In the moments following a game, win or lose, the Blackhawks dressing room can be a sorry sight. Niklas Hjalmarsson is often gingerly limping around after throwing himself in front of another barrage of pucks. Duncan Keith and Brent Seabrook are slumped against the back of their locker stalls in exhaustion. Everywhere you look, there are welts and bruises and cuts and beaten men.
Yet it’s always the same thing: On to the next game. There’s no rest for the weary, not in the NHL.
“You can’t be fresh for 82 games; that’s impossible,” Hjalmarsson said. “But when you don’t feel as fresh, you still have to find a way to play solid and don’t make big mistakes and stuff like that. It’s all about being consistent.”
Last summer, only one Major League Baseball player played all 162 games, Baltimore’s Manny Machado. Only 28 NBA players played all 82 games, with 53 playing at least 80. In the NHL, 85 players played all 82 games. A whopping 164 of them played at least 80.
Stephen Curry has sat out the entire fourth quarter in 14 of the Golden State Warriors’ games this season. The San Antonio Spurs, Cleveland Cavaliers, and Atlanta Hawks have sat their top players for entire games to preserve them for the postseason. NFL teams regularly bench starters in blowouts.
Meanwhile, hockey stubbornly — perhaps foolishly — refuses to cut its players the same slack, treating every game like a do-or-die situation.
“I think it’s just the culture of the sport,” Seabrook said. “Guys don’t want to take games off, guys don’t want to miss time. You sort of get in a routine, and you just play.”
And nobody has played more games than the fortunate few on the Hawks who have won multiple Stanley Cups. Since the start of the lockout-shortened 2013 season three years ago this month, Hjalmarsson has played a league-high 327 games, including 65 playoff games. Seabrook is one back at 326. Jonathan Toews has played 322, Andrew Shaw 318, Keith 313, Marian Hossa 306, and Patrick Kane 295. Before he was injured, Marcus Kruger had played the most in the NHL in that span, with 307 games.
It’s a staggering total, especially given the brutal nature of hockey, and the physical toll it takes.
The Hawks are coming off a stretch of 14 games in 24 days, and appeared to have hit the wall in their last three or four games heading into the desperately needed five-day All-Star break. Joel Quenneville is liberal with days off, and the Hawks have practiced just once since Christmas. But the only gameday reprieve any Hawks regular got was in the third period of Tuesday night’s miserable 5-0 loss at Carolina, when a sick Toews sat out the third period.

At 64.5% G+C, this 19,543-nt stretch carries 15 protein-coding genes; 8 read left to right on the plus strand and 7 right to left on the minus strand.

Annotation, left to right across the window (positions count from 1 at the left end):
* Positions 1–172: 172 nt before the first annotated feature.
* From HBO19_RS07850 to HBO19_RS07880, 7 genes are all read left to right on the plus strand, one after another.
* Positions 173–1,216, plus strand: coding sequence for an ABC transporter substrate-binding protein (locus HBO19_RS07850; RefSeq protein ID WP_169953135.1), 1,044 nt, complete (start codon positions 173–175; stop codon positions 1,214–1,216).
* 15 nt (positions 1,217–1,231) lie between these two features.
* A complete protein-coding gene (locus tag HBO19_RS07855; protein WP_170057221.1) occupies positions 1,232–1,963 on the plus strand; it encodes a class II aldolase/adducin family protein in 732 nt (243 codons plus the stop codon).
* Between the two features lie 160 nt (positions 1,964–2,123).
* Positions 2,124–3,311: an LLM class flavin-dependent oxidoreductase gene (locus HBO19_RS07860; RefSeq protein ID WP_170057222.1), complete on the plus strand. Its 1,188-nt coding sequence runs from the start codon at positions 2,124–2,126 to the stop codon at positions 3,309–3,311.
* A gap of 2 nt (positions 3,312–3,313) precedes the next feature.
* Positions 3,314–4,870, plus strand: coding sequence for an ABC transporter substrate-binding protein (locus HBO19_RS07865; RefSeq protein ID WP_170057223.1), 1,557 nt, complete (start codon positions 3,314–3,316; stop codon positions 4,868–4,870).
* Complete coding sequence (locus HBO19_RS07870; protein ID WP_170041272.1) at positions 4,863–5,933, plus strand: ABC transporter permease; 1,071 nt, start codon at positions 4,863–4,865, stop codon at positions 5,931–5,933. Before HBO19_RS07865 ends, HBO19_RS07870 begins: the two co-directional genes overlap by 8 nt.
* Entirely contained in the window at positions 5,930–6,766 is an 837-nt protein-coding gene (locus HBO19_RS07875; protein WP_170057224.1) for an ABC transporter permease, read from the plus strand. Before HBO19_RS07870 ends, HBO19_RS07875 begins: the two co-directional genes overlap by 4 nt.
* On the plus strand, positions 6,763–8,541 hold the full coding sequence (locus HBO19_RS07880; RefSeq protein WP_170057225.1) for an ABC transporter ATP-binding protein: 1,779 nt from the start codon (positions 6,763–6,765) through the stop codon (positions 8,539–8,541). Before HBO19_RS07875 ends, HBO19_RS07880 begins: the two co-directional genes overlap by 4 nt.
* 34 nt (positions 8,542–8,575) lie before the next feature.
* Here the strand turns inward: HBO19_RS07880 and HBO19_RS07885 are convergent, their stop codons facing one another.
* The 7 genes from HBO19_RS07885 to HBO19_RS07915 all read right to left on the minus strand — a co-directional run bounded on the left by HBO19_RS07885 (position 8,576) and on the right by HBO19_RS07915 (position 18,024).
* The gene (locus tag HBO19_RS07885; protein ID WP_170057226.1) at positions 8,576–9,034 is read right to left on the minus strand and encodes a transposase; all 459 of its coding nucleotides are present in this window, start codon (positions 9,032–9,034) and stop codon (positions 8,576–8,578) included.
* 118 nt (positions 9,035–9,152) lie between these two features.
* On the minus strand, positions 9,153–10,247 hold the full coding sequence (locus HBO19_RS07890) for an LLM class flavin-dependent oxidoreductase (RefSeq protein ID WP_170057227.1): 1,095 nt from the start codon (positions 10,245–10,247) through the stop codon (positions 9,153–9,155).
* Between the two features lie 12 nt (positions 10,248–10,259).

“I guess it’s just something that’s never really been a part of the game,” Hjalmarsson said. “As a hockey player, you just play. You play until you get hurt, or you can’t play, or the coaches won’t play you. Hockey players are very stubborn. They want to play every single game, and you almost feel guilty if you’re not in the lineup. I don’t even watch the game when I’m hurt or something and not in the lineup. I feel bad not being out there, helping my teammates out.”
Marian Hossa has played a whopping 139 playoff games since the spring of 2008, reaching five Stanley Cup finals and a Western Conference final. He’s 37 years old with a recent history of back problems. Yet he played all 82 games last season, including 14 back-to-back sets.
“I never thought about it, about getting days off,” Hossa said. “If you’re healthy, you play.”
On top of all the games the Hawks have played compared with other teams, they’ve had far less time off to recuperate. While less successful teams get four months off in the offseason to recover before the new season approaches, the Hawks have gotten about two months or less in each of the past summers. By the time the celebration winds down, the offseason training ramps up. It’s the price of success, and a price the Hawks, of course, are more than willing to pay.
But year after year, 100-game season after 100-game season, the miles start adding up. The excuses never do, though. And to a man, the Hawks all bristled at the mere thought of Quenneville telling a player to take a night off. It’s just not how things are done.
“I don’t think I’d like it,” Seabrook said. “I might give you a different answer when I wake up in the morning after a long flight, and we don’t fall asleep until 4 in the morning. But that’s all part of it. It’s just sort of the culture of how we do things. That’s hockey.”